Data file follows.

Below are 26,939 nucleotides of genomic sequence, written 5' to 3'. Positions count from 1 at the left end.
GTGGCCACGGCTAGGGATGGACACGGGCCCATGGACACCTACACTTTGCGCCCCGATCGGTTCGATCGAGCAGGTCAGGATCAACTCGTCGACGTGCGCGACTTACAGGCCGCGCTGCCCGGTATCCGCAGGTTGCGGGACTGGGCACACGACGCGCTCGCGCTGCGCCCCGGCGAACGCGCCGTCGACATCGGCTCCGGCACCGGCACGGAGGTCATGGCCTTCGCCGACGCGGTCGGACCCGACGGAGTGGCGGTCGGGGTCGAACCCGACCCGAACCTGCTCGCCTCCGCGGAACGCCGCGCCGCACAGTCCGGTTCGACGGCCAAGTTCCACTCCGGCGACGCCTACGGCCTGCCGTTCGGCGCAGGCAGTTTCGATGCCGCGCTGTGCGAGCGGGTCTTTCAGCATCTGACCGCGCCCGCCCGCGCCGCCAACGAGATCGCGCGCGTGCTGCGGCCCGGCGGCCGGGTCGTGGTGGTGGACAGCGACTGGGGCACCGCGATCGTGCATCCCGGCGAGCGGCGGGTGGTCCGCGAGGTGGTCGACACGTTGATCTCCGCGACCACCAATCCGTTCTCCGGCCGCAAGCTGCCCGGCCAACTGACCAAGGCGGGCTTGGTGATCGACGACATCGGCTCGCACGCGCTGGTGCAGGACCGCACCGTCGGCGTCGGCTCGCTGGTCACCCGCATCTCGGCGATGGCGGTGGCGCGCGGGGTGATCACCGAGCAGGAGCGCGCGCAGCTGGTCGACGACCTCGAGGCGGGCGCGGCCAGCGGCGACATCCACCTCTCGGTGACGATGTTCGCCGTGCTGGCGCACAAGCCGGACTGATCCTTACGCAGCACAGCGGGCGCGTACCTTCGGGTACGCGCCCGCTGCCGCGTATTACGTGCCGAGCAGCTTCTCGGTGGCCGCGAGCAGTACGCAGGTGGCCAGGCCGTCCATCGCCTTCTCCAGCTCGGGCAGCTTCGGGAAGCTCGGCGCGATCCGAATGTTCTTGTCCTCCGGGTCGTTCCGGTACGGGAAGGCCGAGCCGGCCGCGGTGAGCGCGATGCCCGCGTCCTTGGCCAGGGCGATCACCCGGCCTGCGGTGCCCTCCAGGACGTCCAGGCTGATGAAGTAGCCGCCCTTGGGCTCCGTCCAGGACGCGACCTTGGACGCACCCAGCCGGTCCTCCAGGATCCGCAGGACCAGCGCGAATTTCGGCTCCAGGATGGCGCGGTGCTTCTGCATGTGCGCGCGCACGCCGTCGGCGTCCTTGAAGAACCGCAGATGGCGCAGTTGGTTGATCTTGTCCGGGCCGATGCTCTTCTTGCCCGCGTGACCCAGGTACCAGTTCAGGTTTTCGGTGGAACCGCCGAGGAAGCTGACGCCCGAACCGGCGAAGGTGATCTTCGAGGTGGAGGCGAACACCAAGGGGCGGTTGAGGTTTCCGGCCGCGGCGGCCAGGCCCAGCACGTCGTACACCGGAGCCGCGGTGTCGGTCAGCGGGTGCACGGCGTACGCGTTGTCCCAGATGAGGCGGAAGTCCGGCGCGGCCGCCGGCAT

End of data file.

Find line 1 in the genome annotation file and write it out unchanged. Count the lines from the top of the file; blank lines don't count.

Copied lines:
Below are 26,939 nucleotides of genomic sequence, written 5' to 3'. Positions count from 1 at the left end.